I brought in a grooming expert, Morgan Osbaldeston of CLIPclop Bodyclipping, to give us her best tips on preparing your horse for a photo shoot. In this blog post she talks all about grooming and how to make your horse look their best. We’ll do a follow up post about clipping your horse for a shoot.
Ready for your (horse’s) closeup?
For many of us, our horses are family members, so it’s always exciting time when a photoshoot is scheduled that involves your horse! Whether the photoshoot is a family shoot that includes your horse or is a portrait shoot dedicated to your four-legged friend, here are a few of my grooming tips (from personal experience!) to help ensure your horse is ready for their closeup.
Book the hairdresser, a nail appointment, and pull out the makeup! It’s similar for your horse! For a more casual shoot, you may want your horse’s mane long, but for a more formal shoot, you’ll want to pull the mane. A good rule of thumb is 4” - so that when you lay the mane flat against the neck, it is the same length as the width of your hand. If you’re going for the braided look, hire a professional. This will let you focus on other things while your horse is being braided and ensures that those tiny details like flyaways will be mastered.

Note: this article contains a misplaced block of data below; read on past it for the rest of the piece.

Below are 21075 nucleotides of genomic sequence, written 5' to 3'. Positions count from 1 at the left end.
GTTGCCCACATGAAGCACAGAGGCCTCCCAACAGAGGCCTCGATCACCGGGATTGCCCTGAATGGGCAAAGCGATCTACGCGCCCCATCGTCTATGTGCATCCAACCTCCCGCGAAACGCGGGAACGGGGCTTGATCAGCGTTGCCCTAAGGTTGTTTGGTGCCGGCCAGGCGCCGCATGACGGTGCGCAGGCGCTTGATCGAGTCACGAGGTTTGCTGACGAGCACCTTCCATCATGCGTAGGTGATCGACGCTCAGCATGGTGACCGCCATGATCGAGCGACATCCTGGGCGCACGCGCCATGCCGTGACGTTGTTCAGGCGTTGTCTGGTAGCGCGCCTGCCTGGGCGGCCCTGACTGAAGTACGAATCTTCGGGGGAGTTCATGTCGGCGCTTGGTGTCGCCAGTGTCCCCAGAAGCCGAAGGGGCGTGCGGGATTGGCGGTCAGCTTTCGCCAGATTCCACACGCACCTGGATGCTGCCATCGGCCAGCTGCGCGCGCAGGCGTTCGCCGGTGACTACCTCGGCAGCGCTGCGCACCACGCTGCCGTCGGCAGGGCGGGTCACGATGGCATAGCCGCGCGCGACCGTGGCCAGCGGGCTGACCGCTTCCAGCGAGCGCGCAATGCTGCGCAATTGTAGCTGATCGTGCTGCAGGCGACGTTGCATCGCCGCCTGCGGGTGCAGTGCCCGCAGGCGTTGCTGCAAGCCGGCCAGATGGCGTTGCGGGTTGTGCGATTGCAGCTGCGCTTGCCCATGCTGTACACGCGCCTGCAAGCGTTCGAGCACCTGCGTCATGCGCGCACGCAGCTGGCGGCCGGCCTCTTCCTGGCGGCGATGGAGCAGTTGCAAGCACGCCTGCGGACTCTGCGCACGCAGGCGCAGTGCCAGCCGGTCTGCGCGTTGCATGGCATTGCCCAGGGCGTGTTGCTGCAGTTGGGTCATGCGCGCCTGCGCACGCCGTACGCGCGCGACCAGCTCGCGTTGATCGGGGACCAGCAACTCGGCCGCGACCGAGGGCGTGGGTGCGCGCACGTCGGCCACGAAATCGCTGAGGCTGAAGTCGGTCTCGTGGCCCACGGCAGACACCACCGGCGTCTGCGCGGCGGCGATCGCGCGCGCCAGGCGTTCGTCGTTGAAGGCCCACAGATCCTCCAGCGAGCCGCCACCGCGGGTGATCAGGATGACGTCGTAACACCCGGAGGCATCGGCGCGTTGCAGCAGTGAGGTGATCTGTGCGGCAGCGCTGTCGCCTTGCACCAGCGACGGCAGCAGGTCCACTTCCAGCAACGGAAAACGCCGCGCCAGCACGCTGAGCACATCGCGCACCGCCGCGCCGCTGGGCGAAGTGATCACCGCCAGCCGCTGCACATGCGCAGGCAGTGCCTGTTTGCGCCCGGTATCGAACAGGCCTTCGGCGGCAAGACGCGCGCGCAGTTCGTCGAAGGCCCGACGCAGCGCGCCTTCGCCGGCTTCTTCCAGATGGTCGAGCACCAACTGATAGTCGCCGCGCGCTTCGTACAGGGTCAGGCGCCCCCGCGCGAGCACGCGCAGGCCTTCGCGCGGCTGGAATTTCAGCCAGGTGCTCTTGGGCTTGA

Also keep in mind when your horse last had their feet done - even if you’ll be standing in long grass, you never know what will show through! I’ve seen a beautiful wedding photo circulating the internet where all of the comments are on what rough shape the horse’s feet are in. Don’t let that be your photo!
If you own a gray, bathe, bathe and bathe some more! I recently worked a very public event where the guest of honor was a palomino pinto. His owners bathed him twice a week for the entire month prior. If you own a horse that’s gray or has lots of chrome, bathe regularly and often in the days prior to your photoshoot. Do not leave it to the day before to get the Georgia clay stains out of them!
That said, regular, deep grooming is key to a glowing horse - whether you have a photoshoot planned or not! I try to avoid regular use of shampoo, and instead opt for high pressure water and the “flat” setting on the hose nozzle to really lift dirt and sweat out of the coat on a day-to-day basis. Lots of elbow grease and good nutrition will have your horse’s coat looking the best!
And while we’re on the topic of maintenance and nutrition, if you’ve owned your horse long enough you probably know when his “best” time of the year is. Some horses struggle to maintain coat condition and weight in the winter, while others have a harder time in the late summer. If you have owned your horse long enough to know when he typically looks his best, you may want to schedule your appointment for that time of year. If your photoshoot is based on the season (such as Holiday photos, graduation photos) have a plan to help boost his appearance with extra grooming, condition, and supplements if needed and start well in advance.